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Banks opening Web windows

The move to online banking gains additional endorsements with two new online banking tools due out early next year.

    The move to online banking gained additional endorsements today with the announcement of two new online banking tools that are due out early next year and are expected to offer bankers more flexibility and lower costs.

    Microsoft (MSFT) and CheckFree (CKFR) today announced plans to expand an existing alliance to the Web with a new product to help commercial banks offer Web banking services for consumers.

    In an unrelated announcement today, Digital Insight and a subsidiary of Stratus Computer (SRA) said they have struck a deal to offer Internet home banking to some 300 financial institutions worldwide.

    Karen Epper, an analyst with Forrester Research, said today's deals demonstrate growing banking industry interest in setting up online transaction services.

    "We have seen a sea change in the last 12 months in how the banking industry views and uses the Internet," Epper said.

    In a Forrester survey conducted in August, 64 percent of America's leading commercial banks said they plan to offer online banking by August of next year. Another 20 percent said they will go online by August of 1998. The figures mark a dramatic shift from 1995, when all but 11 percent of bankers surveyed said they would "never" offer online banking, according to Epper.

    After industry leaders like Wells Fargo, Huntington Bank Shares, and First Security "have led the way" online, Epper said, "other banks have stood up and taken notice that the benefits outweigh the risks."

    Yet, the survey included the opinions of executives at America's 50 leading commercial banks, which represent a tiny fraction of the country's 11,000 banks. While a few community banks have already gotten wired, smaller banks are likely to proceed with caution, she said.

    The early entrants have mostly set up private dial-up networks to let customers check account balances and even conduct transfers and other transactions. But new Web software and services such as the two announced today are starting to hit the market and will likely entice many more banks onto the Internet, Epper added.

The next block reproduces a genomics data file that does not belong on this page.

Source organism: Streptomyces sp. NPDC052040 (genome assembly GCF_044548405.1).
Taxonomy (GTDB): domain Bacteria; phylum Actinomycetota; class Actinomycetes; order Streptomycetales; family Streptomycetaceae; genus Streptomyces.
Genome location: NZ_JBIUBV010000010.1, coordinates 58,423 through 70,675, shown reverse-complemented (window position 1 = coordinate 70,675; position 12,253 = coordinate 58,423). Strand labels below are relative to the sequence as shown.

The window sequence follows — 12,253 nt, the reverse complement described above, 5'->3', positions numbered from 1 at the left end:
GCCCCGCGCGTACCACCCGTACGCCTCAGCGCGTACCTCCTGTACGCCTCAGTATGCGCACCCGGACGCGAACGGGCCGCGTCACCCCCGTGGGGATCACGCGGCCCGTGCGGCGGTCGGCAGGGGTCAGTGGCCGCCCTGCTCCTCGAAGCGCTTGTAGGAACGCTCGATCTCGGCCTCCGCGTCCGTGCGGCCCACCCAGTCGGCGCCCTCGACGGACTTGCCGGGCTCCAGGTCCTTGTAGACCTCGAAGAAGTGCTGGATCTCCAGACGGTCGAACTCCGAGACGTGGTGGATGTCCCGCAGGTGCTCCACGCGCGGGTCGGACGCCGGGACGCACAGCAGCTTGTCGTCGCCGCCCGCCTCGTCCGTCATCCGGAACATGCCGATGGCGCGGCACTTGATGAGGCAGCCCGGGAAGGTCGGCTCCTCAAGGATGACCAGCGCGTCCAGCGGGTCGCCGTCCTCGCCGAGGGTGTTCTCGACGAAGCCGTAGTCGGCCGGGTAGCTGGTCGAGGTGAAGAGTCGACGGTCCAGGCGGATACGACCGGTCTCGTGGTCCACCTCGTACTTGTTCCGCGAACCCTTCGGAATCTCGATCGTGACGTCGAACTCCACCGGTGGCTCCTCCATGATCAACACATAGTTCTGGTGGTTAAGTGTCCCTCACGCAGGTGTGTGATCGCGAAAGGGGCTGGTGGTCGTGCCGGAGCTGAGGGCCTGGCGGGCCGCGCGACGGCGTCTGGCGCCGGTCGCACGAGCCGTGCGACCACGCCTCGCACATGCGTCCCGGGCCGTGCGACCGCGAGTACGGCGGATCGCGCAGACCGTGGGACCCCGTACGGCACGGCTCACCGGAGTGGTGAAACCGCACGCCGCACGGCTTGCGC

Microsoft and CheckFree, two companies that have already established leadership in online banking, will unveil BankStreet Web with ActiveX in the first quarter of next year. It is a new CheckFree product for Web banking that they are jointly developing to offer many of the personal finance features in Microsoft's Money 97 and port them to the Web.

    "ActiveX takes pieces of personal financial programs and makes them appear within the user's Web browser," explained Ted Spooner, CheckFree's vice president for Web development.

    Analysts and industry representatives said online banking will soon become the cheapest and most flexible way for banks and other financial institutions to offer services like checking balances, transferring funds, and paying bills.

    BankStreet pricing is not yet set and will likely vary from bank to bank depending on the services provided and number of customers served, according to a representative of CheckFree. The company's current online banking services, which it offers to 168 banks that use private dial-up phone networks, carry a wholesale price of about $4 per bank account each month. Some banks pass the fee on to consumers, while others consider it part of operating expenses, he said.

    In today's other deal, Stratus's electronic commerce subsidiary S2 Systems said it will combine its electronic banking software with Digital Insight hosting capabilities.

    Digital Insight will create bank Web sites and use the S2 software to host them for the institutions. Services include real-time account access, stock quotes, and financial wizards that can interface with leading personal finance software--Intuit's Quicken and Microsoft's Money 97. Electronic bill payment will come later, the companies said.

    Costs, even for the dial-up network services, have fallen dramatically since last year as the technology is used more widely, according to Epper. Web-based banking offers additional opportunities. By turning processing over to the banks, the Web-based services lower transaction costs. Tapping into the Web allows companies to cut out the costs of private dial-up telephone networks. Consumers conduct transactions "on their own dime" using a browser while connected to third-party Internet service providers.

    The Web-based approach turns over not just processing to the banks. They also gain control of maintaining and updating the sites, thus gaining valuable flexibility in designing and marketing products online, Epper said.

    "The Web and the Internet provide a channel where banks have complete control over what consumers see and how they update and add services," she said. Such control issues will move to the fore as more banks look to use their online sites as engines for promoting brand names, highlighting and even selling financial products.

    "If they want to highlight a specific product over a short period of time, they can do that," Epper added.